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 Mae with WWII Medal of Honor recipient Woody Williams, the late Senator John McCain, and Seward Johnson's Rosie the Riveter sculpture
 
Meet Mae Krier
 
Mae walked the halls of Congress in support of S.2500 and H.R. 4912, awarding the Rosies collectively with a Congressional Gold Medal 
 
  
 
 
 
 
 
Mae in Action 
 
Mae Krier, 92, one of the youngest of the original Rosie's, when she was hired by Boeing in Seattle, WA, to work as a riveter building B-17 and B-25 bombers.   
  
 
 
 Mae with her husband, Norm, and as a young Rosie.
  
In her own words..."I met my husband, Norm, on the dance floor at the Servicemen's Center in Seattle, Washington in 1944.  He was a great dancer.  We were married just 8 days after Roosevelt died in 1945, and would have been married 70 years if he had lived a few months longer. In addition to being one of the original Rosies who married a WWII veteran, I am a mother, a grandmother, a great grandmother and a great, great grandmother with three great, great grandchildren (the youngest of which is a girl who is after me.)  My son and daughter have been successful in their lives and are now in the their 70's and retired. I've had a good life and it just seems to continue on. I've been blessed. Doing what I've been doing to get recognition for Rosie's has been a blessing. I get to meet so many nice people and I really enjoy being with them. It is good to have a purpose in life and this program sure has done that for me."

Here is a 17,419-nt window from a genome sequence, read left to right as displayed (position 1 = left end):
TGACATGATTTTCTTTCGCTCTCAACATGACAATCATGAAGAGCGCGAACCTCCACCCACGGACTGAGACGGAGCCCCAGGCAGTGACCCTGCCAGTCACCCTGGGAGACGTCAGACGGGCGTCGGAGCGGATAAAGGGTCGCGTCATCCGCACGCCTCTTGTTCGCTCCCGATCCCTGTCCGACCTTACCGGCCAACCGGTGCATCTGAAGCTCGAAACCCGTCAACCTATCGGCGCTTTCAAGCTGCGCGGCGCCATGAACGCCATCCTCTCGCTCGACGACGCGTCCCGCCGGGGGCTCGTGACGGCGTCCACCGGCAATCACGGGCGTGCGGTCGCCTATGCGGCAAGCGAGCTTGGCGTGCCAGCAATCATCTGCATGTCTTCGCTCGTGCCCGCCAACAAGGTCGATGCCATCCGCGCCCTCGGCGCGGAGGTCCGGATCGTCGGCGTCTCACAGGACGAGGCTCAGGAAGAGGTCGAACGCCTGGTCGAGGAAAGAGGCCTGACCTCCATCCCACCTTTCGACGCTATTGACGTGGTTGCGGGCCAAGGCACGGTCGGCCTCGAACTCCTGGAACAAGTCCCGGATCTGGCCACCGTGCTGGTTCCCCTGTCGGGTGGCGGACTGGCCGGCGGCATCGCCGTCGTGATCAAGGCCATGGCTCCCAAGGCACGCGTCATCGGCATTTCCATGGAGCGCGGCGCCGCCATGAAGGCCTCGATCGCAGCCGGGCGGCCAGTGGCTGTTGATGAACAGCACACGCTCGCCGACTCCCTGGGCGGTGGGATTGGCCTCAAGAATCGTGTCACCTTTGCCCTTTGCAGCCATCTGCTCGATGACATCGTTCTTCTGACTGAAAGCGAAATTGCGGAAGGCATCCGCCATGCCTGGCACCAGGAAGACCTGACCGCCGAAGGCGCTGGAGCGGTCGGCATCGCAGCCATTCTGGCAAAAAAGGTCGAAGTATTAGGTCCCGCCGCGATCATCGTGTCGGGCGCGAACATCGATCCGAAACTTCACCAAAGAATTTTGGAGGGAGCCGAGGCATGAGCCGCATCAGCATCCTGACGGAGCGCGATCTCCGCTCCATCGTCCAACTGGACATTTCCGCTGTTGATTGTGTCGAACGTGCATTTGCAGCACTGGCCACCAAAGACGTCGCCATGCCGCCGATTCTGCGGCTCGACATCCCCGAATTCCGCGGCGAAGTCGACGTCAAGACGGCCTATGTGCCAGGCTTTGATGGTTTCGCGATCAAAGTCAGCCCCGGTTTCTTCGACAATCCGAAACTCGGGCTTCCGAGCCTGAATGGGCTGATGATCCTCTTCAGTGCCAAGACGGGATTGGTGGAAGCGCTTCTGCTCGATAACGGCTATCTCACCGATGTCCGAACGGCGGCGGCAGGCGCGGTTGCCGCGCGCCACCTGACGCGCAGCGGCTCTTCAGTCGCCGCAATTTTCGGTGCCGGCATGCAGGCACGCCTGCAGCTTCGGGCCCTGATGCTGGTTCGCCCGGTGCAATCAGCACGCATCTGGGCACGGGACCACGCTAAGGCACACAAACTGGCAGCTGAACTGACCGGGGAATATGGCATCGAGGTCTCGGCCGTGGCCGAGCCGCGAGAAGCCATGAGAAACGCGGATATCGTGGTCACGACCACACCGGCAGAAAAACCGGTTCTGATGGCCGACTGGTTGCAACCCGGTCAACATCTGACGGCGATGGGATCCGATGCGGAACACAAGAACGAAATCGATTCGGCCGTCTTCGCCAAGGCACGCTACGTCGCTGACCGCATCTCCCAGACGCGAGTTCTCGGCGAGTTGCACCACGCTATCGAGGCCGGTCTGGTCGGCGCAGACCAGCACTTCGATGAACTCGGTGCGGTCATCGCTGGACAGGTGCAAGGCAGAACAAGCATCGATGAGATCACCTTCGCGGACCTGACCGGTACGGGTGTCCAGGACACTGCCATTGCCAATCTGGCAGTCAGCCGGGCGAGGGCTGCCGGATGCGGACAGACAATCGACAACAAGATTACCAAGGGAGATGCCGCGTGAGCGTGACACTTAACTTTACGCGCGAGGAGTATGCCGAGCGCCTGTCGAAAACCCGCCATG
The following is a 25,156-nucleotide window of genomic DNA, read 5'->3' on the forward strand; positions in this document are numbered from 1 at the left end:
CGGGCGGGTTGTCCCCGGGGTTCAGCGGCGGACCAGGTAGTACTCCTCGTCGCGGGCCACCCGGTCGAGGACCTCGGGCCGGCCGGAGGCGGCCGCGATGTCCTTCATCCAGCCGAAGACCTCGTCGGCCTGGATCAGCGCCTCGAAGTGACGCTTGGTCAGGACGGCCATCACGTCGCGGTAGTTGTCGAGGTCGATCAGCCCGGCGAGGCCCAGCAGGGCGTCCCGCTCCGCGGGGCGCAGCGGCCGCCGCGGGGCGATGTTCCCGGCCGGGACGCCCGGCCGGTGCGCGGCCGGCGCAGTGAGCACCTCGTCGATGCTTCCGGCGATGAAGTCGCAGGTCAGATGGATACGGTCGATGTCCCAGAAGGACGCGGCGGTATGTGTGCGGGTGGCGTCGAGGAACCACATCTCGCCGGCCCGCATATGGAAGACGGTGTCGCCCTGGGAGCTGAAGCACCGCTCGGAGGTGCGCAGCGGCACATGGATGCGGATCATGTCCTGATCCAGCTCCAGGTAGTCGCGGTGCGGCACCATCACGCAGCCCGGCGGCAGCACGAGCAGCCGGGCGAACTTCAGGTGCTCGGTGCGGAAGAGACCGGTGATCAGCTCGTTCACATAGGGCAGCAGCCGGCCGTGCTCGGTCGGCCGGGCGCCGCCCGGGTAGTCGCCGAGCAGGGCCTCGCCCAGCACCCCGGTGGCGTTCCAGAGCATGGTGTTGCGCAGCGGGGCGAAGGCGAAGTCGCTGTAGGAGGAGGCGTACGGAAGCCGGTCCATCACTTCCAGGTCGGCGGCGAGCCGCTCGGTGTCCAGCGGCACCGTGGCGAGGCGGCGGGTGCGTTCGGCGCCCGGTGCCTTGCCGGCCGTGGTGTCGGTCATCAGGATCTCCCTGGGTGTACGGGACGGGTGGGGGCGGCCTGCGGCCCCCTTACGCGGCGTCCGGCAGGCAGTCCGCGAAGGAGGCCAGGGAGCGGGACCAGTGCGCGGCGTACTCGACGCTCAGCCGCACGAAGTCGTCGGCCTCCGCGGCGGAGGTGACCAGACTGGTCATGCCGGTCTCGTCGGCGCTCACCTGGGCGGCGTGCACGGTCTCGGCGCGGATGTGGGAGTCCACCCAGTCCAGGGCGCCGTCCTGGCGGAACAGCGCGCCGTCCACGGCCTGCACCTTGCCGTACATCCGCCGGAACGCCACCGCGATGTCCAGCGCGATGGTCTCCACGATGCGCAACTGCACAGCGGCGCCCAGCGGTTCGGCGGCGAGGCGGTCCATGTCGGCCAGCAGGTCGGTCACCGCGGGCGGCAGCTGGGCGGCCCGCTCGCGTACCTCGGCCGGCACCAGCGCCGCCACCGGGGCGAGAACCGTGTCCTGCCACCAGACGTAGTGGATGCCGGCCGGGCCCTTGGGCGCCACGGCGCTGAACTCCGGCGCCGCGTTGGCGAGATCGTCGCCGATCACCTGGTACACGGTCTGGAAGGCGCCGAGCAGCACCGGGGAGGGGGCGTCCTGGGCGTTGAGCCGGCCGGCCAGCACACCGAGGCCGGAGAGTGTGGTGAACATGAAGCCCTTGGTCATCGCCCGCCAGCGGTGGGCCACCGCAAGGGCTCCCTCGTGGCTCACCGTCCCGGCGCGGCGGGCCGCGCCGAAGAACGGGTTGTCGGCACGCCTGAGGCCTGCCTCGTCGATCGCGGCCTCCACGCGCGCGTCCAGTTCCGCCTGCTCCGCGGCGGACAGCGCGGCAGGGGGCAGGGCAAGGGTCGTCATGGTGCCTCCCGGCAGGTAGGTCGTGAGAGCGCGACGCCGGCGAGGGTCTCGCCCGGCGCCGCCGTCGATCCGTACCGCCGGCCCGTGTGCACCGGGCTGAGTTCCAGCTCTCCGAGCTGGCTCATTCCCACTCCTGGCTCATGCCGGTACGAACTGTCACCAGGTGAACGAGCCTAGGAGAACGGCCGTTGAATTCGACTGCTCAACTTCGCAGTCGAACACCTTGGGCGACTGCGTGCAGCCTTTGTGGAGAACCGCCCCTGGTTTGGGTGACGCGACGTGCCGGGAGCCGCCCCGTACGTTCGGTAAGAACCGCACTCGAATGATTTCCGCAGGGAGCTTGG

For the past 20 years, Mae has worked tirelessly to educate the public about the role women played on the Home Front during WWII.
 
Mae's mission is to ensure that the Rosie's legacy continues to inspire future generations, especially young women who are competing for careers in today's high tech economy.   She is also concerned that the surviving Rosies, few of whom received any recognition over the years, are acknowledged by their communities.  May is a proud member of the American Rosie the Riveter Association.
 
 
 
Mae led the successful campaign to get Congress to unanimously vote for a National Rosie the Riveter Day in 2017, which is now being observed each year during National Women's History Month on March 21st.    She is now leading the campaign to pass the bipartisan bicameral Rosie the Riveter Congressional Gold Medal legislation that was introduced in March 2018, 
 
Belying her 95 years, Mae makes personal appearances and speaks at countless events throughout the year. 
 
Here are some examples of this Remarkable Rosie in action: 
 
 
Mae walked at the head of the Spirit of '45 entry in the 2017 New York City Veterans Day Parade.
 
She will return in 2018 to lead hundreds of Girl Scouts dressed as "Rosiettes" who will be marching with photos of WWII veterans and carrying banners promoting National Rosie the Riveter Day and the Rosie the Riveter Memorial Rose Gardens campaign.
 
 
 
 
 Mae in the 2017 NYC Veterans Day Parade with Spirit of '45 Kiss Re-enactors Theresa Werner and James Martin
 
Mae and her fellow Rosie Elinor Otto, 99, are mobilizing Girl Scouts to help create a national network of rose gardens featuring a new Rosie the Riveter Rose to honor their fellow Rosies and inspire a new generation of young women to become all they can be. 
 
 
 Mae and Elinor on Spirit of '45 float in 2017 National Memorial Day Parade in Washington, DC
 
 
 Mae and Elinor and WWII veterans,  interviewed by Columbia Historian Dr. Kenneth Jackson during the 2017 Spirit of '45 Day event at the New Yorker Hotel.
 
 
 Mae on Military Island in Times Square for Veterans Day event
 
 
Mae with Secretary of the Air Force Heather Wilson, who she made an honorary Rosie during the 2018 Women in Science and Engineering Symposium
 
Mae receiving coin from Air Force Gen. Dave Goldfein.  Being welcomed to the Air Force Technical Application Center in Florida. 
 
  
 Mae in the 2018 National July 4th Parade in Washington, DC
 
 
 
 
 
 
 
 
 
Mae in the News